One Hundred Years at the Service of Culture
The Istituto Nazionale di Archeologia e Storia dell’Arte was founded in Rome on October 27, 1918. Its aim was to promote and coordinate researches in the field of archaeology and history, in order to facilitate the development of knowledge and protection of the national cultural heritage. His seat was established in Palazzo Venezia, recently claimed from Austria, which held its diplomatic representation here.
The birth of this Institution was sought by Benedetto Croce, Italian Minister of Education, and by Corrado Ricci, founder and first President of the Istituto (1922-34). The new Institute, inaugurated on June 4th 1922, was to be instrumental in allowing Italian scholars to be able to deepen their training in Italy and not be forced to go abroad or lean for research on foreign institutions.
Since 1926, the statutory regulations established the Institute's relationships with Universities and financed scholarships for archaeologists and art historians. At the time of its founding, the Institute had the most prestigious Italian scholars, including Paolo Orsi, Pericle Ducati, Federico Hermanin, Roberto Paribeni, Federico Halbherr, Bartolomeo Nogara, Adolfo and Lionello Venturi, Pietro Toesca, Achille Bertini Calosso and others.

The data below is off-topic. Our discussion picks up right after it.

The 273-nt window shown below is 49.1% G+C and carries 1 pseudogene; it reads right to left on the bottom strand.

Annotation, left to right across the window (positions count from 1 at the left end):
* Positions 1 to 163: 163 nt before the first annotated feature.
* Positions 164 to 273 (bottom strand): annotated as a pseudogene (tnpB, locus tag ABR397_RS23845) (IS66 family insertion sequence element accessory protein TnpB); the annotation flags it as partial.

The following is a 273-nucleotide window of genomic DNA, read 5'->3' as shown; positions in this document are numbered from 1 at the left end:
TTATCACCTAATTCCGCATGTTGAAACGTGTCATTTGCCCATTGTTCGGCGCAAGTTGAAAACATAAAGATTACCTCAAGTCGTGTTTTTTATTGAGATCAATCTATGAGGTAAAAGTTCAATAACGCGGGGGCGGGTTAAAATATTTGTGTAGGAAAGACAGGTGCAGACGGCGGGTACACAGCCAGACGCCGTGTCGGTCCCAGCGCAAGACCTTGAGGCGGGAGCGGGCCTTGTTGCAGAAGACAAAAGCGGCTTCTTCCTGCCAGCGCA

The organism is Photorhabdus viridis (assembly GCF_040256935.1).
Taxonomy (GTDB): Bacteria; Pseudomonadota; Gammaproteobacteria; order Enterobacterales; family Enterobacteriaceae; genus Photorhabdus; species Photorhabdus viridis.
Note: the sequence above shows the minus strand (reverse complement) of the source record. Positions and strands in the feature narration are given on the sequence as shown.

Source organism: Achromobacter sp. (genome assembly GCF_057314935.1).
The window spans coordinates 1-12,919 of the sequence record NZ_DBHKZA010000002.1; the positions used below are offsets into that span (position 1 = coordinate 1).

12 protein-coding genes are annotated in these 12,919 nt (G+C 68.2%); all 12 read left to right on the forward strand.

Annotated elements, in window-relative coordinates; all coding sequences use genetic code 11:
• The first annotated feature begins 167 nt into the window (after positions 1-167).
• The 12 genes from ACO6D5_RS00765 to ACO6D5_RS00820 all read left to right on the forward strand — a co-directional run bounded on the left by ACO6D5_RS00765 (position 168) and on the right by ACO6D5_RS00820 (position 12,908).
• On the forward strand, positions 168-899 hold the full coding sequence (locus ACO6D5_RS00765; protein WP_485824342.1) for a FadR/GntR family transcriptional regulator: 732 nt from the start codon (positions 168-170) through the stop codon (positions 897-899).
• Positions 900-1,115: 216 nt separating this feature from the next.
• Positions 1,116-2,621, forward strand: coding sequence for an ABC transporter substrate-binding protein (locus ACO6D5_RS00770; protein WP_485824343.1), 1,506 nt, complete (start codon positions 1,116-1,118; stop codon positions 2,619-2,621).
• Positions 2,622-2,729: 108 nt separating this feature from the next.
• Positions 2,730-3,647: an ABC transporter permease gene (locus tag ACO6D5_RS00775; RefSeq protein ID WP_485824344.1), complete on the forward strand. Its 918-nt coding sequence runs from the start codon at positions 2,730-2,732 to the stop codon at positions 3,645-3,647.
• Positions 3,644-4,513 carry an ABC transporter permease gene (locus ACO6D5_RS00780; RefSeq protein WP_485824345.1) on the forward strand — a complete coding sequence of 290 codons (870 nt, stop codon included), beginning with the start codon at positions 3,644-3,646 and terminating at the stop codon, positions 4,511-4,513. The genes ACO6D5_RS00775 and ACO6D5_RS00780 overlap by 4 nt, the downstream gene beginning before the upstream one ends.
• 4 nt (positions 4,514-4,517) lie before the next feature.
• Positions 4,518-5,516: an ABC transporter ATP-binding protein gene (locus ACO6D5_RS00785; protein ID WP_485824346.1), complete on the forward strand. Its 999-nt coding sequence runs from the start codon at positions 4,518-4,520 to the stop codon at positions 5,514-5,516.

Corrado Ricci also founded the most important Italian public library specializing in archeology and history of art (the BIASA), providing it with important collections of books, manuscripts, drawings and photographs. He also founded the Bulletin of the Royal Institute of Archeology and Art History, published since 1922, and in 1929, the Journal of the Royal Institute of Archeology and Art History (RIASA), which is still being published. It was also articulated by editorial activity, directed towards monographic publications, collections of literary and documentary sources, and bibliographic repertoires.
In 1939, security reasons forced the Istituto to move from Palazzo Venezia to Via della Lungara, at the Accademia d'Italia. Scholarly and editorial activities continued until 1943, albeit in a reduced tone. Only on June 4, 1945, under the chairmanship of Pietro Toesca, the Institute returned to Palazzo Venezia, in the venue it still holds today. In 1952, following the resignation of Toesca, the Presidenza was entrusted to a government Special Commissioner. This management lasted until 1997 and scarcity of financial resources led to the abolition of grants.
The current legal framework, which has put in place the Board of Directors and the President, is based on the provisions of D.P.R. 22 July 1996, which reiterate the ancient vocation and the original aims of the Institute. However, its articulated statute did not foresee the provision of adequate economic resources to support its institutional objectives. In 2003, following the provisions of the law governing the organization of cultural institutes, INASA assumed legal status under private law. In a renewed regulatory environment, the Institute continues - after 100 years - to promote scientific researches aimed to the preservation of cultural heritage, in agreement with institutions and in support of public and private bodies that intend to elaborate projects for the conservation and safeguarding of archaeological and artistic heritage.